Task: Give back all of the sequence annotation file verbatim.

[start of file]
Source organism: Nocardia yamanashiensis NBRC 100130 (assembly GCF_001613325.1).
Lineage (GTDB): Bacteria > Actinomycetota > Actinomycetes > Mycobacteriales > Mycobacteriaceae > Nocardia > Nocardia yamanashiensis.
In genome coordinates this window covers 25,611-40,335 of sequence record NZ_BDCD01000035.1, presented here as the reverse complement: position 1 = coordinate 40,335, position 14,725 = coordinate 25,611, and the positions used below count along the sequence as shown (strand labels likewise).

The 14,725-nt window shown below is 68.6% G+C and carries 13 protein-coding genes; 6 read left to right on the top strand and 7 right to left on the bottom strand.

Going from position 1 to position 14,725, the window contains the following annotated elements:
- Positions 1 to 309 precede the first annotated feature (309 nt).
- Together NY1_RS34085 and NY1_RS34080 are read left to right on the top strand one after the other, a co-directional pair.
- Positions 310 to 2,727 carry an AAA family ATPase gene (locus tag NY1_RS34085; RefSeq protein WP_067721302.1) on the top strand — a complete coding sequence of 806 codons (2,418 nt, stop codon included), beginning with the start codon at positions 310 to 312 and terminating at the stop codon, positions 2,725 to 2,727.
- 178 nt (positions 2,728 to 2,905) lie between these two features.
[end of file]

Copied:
Source organism: Nocardia yamanashiensis NBRC 100130 (assembly GCF_001613325.1).
Lineage (GTDB): Bacteria > Actinomycetota > Actinomycetes > Mycobacteriales > Mycobacteriaceae > Nocardia > Nocardia yamanashiensis.
In genome coordinates this window covers 25,611-40,335 of sequence record NZ_BDCD01000035.1, presented here as the reverse complement: position 1 = coordinate 40,335, position 14,725 = coordinate 25,611, and the positions used below count along the sequence as shown (strand labels likewise).

The 14,725-nt window shown below is 68.6% G+C and carries 13 protein-coding genes; 6 read left to right on the top strand and 7 right to left on the bottom strand.

Going from position 1 to position 14,725, the window contains the following annotated elements:
- Positions 1 to 309 precede the first annotated feature (309 nt).
- Together NY1_RS34085 and NY1_RS34080 are read left to right on the top strand one after the other, a co-directional pair.
- Positions 310 to 2,727 carry an AAA family ATPase gene (locus tag NY1_RS34085; RefSeq protein WP_067721302.1) on the top strand — a complete coding sequence of 806 codons (2,418 nt, stop codon included), beginning with the start codon at positions 310 to 312 and terminating at the stop codon, positions 2,725 to 2,727.
- 178 nt (positions 2,728 to 2,905) lie between these two features.